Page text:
Seismo Blog

The Quake that Moved Mt. Everest

Categories:   Earthquake  |  Nepal

June 16, 2015 


The black arrows show how far the East coast of Honshu moved during the Tohoku earthquake in March 2011. Some sections (longest arrows) shifted more than ten yards (Source: Ozawa et al., 2011, Nature, doi:10.1038/nature10227)

The black arrows show how far the East coast of Honshu moved during the Tohoku earthquake in March 2011. Some sections (longest arrows) shifted more than ten yards (Source: Ozawa et al., 2011, Nature, doi:10.1038/nature10227)

When on April 25th the Himalayas were shaken by a 7.8 magnitude quake, more than 8700 people died and the Nepalese capital Kathmandu and many villages in the mountainous country-side suffered catastrophic damage. The quake also triggered a huge avalanche on Mt. Everest, the world's highest mountain. It rushed through the climbers' base camp, killing at least 18 people and ending the annual climbing season, which had opened only a few weeks earlier. However, had the climbers been able to get up to the summit of the world's tallest peak, they would not have found it where it used to be. Scientists from the Chinese National Administration of Surveying, Mapping and Geoinformation announced on Monday, that the tectonic shift induced by the earthquake had moved the mountain by 1.5 inches to the southwest.

At first glance this movement doesn't seem like much at all. Look at the Napa Earthquake of August last year, where the ground shifted more than ten times as much as Mt. Everest drifted. The quake in the southern wine country caused a shift of the ground at the surface of up to 18 inches, even though it had a magnitude of "only" 6.0 and was therefore almost 900 times less energetic than the Nepal quake. During the Great San Francisco Earthquake of 1906 the ground moved a whopping 18 feet, even though its magnitude was supposedly very similar to the Nepal quake. Why is it that Mt. Everest moved so little, while the Point Reyes peninsula, where you can still see traces of the 1906 quake, moved so far?

This curb in Hollister has shifted to the right, due to the steady creep of the Calaveras Fault (Photo by: Horst Rademacher)

This curb in Hollister has shifted to the right, due to the steady creep of the Calaveras Fault (Photo by: Horst Rademacher)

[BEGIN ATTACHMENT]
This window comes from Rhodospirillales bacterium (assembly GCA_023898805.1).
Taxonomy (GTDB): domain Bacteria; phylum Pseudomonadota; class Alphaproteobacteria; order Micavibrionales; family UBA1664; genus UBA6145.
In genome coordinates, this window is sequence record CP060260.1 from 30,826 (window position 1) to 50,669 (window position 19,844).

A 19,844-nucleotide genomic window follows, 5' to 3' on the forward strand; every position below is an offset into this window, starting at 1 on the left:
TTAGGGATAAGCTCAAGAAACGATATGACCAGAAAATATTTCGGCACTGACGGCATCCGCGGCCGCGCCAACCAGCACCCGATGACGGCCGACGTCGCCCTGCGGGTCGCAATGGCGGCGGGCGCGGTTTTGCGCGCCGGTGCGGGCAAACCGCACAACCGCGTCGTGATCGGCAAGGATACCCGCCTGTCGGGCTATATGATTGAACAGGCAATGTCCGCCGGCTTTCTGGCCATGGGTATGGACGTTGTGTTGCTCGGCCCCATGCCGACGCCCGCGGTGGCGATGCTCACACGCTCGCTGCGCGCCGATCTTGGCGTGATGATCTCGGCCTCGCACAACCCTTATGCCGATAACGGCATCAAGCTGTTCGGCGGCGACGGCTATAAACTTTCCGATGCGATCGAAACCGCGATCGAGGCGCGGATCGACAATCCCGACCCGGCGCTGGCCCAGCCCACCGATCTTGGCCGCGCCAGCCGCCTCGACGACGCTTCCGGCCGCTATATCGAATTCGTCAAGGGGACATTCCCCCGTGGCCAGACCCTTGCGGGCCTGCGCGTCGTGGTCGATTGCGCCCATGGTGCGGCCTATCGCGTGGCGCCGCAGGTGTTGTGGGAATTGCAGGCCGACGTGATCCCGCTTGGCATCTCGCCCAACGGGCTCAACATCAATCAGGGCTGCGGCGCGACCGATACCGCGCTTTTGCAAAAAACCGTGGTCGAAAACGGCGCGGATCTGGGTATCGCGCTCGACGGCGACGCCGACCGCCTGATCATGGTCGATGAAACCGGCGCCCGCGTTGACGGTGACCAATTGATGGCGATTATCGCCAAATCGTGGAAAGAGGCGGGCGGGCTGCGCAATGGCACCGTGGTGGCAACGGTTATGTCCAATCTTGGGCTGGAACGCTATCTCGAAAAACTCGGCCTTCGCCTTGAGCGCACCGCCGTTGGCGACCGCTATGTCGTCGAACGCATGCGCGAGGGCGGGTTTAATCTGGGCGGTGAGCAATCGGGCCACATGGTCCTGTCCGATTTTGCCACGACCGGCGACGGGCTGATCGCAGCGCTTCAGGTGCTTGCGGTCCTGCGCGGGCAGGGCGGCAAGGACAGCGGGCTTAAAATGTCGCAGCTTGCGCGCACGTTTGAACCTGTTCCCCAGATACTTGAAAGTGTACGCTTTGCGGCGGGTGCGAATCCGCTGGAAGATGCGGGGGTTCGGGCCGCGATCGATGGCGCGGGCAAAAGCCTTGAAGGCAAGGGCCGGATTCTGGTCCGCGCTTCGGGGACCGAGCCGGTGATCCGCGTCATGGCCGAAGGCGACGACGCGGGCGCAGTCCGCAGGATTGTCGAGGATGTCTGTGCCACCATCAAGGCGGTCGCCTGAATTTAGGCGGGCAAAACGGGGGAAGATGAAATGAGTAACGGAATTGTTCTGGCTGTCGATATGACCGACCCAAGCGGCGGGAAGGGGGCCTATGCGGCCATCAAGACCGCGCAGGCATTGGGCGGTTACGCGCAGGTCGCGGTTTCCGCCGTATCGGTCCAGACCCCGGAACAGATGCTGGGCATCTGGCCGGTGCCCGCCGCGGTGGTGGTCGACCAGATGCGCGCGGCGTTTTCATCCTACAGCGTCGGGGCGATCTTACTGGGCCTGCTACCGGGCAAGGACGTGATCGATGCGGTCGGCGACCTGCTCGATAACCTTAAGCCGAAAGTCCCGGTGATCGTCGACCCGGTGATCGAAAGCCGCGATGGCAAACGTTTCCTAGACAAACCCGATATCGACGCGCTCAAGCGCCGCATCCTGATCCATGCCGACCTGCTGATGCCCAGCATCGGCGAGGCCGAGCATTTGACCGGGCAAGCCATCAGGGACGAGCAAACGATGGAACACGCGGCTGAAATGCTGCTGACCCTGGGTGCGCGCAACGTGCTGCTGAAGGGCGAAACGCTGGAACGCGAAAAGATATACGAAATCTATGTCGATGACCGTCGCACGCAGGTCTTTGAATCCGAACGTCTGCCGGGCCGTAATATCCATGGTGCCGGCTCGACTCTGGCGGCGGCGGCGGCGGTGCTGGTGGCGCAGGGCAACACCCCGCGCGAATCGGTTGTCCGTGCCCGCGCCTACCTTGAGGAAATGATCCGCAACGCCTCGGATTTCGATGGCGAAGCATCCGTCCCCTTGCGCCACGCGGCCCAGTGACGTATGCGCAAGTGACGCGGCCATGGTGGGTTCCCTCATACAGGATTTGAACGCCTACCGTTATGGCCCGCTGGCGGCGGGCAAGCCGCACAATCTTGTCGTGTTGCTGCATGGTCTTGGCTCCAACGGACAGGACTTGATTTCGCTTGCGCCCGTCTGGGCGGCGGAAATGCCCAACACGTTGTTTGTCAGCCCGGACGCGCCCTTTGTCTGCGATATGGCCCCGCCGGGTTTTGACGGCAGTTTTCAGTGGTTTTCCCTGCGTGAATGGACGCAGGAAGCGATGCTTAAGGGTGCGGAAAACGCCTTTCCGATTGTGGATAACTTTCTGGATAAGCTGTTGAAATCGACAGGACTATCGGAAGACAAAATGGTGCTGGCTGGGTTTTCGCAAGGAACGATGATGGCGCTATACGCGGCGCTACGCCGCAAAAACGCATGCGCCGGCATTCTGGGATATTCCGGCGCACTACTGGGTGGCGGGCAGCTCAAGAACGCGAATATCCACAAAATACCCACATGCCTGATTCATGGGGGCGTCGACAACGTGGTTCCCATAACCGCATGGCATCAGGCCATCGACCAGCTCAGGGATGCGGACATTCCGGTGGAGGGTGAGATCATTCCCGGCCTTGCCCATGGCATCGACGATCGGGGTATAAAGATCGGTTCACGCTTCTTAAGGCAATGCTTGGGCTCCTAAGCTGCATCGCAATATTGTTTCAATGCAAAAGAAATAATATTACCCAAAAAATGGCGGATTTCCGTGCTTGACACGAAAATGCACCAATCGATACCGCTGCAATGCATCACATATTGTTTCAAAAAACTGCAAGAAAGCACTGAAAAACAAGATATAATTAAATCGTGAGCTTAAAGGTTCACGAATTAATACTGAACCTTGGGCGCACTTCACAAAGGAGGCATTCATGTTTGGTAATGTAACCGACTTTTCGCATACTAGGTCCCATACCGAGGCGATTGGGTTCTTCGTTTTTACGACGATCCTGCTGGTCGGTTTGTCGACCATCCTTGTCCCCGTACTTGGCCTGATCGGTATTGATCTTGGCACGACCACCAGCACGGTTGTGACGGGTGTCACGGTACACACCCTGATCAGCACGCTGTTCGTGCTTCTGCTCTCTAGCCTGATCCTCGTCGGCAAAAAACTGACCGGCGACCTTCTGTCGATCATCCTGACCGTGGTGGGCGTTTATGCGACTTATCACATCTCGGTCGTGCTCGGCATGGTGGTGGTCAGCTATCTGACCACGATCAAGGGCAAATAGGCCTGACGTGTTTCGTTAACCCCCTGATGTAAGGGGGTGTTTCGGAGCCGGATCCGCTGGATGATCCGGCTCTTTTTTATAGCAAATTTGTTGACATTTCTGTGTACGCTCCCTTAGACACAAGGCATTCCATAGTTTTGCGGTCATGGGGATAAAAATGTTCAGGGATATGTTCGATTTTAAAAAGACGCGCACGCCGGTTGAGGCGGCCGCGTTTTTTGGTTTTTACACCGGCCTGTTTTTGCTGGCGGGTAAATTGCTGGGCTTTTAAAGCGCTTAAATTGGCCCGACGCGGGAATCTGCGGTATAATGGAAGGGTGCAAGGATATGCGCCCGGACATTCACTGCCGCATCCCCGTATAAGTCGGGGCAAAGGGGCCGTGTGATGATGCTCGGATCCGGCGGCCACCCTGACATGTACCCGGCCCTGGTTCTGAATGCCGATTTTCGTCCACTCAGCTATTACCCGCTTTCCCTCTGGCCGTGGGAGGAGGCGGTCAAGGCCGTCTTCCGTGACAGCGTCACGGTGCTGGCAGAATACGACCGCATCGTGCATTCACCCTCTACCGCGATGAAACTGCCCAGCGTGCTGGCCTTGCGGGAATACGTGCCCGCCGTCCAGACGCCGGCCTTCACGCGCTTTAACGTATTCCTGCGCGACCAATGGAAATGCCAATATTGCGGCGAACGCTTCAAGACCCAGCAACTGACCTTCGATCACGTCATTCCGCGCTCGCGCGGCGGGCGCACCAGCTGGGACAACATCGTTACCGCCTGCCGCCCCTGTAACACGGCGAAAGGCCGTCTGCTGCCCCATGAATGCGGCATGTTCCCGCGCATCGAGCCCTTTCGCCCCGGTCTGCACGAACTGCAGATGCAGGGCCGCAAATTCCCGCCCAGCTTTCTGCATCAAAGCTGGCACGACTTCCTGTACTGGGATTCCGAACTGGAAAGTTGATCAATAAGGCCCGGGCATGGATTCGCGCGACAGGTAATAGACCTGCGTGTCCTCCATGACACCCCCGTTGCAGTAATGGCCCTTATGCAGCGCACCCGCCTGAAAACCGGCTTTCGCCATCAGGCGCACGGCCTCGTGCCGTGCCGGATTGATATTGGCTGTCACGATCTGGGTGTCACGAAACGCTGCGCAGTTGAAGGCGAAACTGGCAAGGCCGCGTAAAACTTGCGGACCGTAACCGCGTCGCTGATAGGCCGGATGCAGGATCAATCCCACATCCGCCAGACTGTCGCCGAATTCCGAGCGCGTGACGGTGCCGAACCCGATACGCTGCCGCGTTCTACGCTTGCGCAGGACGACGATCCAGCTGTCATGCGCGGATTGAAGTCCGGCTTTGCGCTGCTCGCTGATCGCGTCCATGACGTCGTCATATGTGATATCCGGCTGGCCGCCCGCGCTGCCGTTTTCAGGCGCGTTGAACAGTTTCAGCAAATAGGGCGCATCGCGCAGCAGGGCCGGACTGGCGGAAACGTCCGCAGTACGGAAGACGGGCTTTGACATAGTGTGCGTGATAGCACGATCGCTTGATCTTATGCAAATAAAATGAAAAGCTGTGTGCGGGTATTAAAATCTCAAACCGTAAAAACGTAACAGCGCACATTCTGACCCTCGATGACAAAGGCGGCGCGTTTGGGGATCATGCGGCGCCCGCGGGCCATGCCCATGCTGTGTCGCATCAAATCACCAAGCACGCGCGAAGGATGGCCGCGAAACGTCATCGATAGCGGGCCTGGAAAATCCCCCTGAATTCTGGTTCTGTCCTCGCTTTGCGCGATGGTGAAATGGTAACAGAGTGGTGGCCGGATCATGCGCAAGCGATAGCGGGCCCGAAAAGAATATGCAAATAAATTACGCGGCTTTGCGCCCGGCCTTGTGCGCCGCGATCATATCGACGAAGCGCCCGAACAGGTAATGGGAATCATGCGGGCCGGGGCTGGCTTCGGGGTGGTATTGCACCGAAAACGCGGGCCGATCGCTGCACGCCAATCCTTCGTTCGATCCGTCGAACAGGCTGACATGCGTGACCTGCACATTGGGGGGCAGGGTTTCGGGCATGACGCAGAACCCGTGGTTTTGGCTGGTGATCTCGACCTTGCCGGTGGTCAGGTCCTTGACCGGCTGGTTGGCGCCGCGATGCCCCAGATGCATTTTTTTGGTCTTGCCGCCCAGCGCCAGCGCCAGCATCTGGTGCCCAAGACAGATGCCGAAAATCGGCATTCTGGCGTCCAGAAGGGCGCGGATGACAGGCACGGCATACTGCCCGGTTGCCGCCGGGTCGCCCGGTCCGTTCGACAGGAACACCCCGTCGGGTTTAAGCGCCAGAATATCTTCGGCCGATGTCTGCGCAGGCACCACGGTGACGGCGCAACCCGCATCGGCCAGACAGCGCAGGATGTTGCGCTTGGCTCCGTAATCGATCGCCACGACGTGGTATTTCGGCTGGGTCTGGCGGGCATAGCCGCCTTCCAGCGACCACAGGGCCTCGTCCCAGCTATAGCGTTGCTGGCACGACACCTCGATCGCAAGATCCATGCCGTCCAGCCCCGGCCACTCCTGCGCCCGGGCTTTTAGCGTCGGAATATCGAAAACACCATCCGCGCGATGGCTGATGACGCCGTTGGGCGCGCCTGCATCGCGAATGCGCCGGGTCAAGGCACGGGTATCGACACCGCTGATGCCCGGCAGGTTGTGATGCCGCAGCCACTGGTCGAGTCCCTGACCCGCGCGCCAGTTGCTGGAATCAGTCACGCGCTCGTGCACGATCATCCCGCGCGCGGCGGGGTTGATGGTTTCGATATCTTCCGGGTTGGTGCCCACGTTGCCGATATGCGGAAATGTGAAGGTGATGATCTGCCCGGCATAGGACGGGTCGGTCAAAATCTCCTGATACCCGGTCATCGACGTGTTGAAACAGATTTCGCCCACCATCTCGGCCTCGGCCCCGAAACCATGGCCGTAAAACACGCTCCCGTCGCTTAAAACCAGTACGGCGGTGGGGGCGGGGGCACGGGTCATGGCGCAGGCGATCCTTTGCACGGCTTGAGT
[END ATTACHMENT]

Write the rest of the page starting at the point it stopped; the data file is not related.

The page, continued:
The main difference, of course, is the distance from the epicenter. The fence line at Point Reyes, which still shows the shift from the quake almost 110 years ago, lies directly on the San Andreas Fault, the "host" of the 1906 quake. Similarly, the broken ground in the wine country actually is the surface trace of the West Napa Fault, on which the Napa quake occurred. In contrast, the distance between Mount Everest and the epicenter of the Nepal quake is more than 140 miles - which puts the small movement of Everest into perspective. If an earthquake is capable of moving mountains at a distance of 140 miles by even a few inches, it must have been very powerful.

Such movement, what we seismologists call co-seismic slip, is common to almost all earthquakes. It is a clear indication at the Earth's surface that the two flanks of a fault have actually shifted deep below. For small quakes, the shift may be only a few hundredths of an inch - and hence hardly measureable. But it may also be huge. Take the Tohoku-Oki Earthquake off the coast of Japan in March 2011. With a magnitude of 9.1 it was one of the most powerful quakes so far this century. The closest land to its epicenter, the Oshika Peninsula of Eastern Honshu, was 43 miles away - but it moved by almost 5 yards, drawn towards the east by the rupture of this giant quake. (see figure above).

As the name suggests, such co-seismic slip occurs during the earthquake. It shall therefore not be confused with the "aseismic" slip which some faults exhibit. One can see this type of slip for instance along the Calaveras Fault, which runs through the small town of Hollister far south of the San Francisco Bay (see image on the left). There curbs along side walks are shifted and retaining walls have bends. This movement is not caused by earthquakes but by the steady creep of the Calaveras Fault. In its southern segment, this fault produces hardly any earthquakes at all. Instead it releases the tectonic stress it gathers from the movement of the Pacific Plate by gently slipping along with a speed of a few tenths of inches per year. (hra108)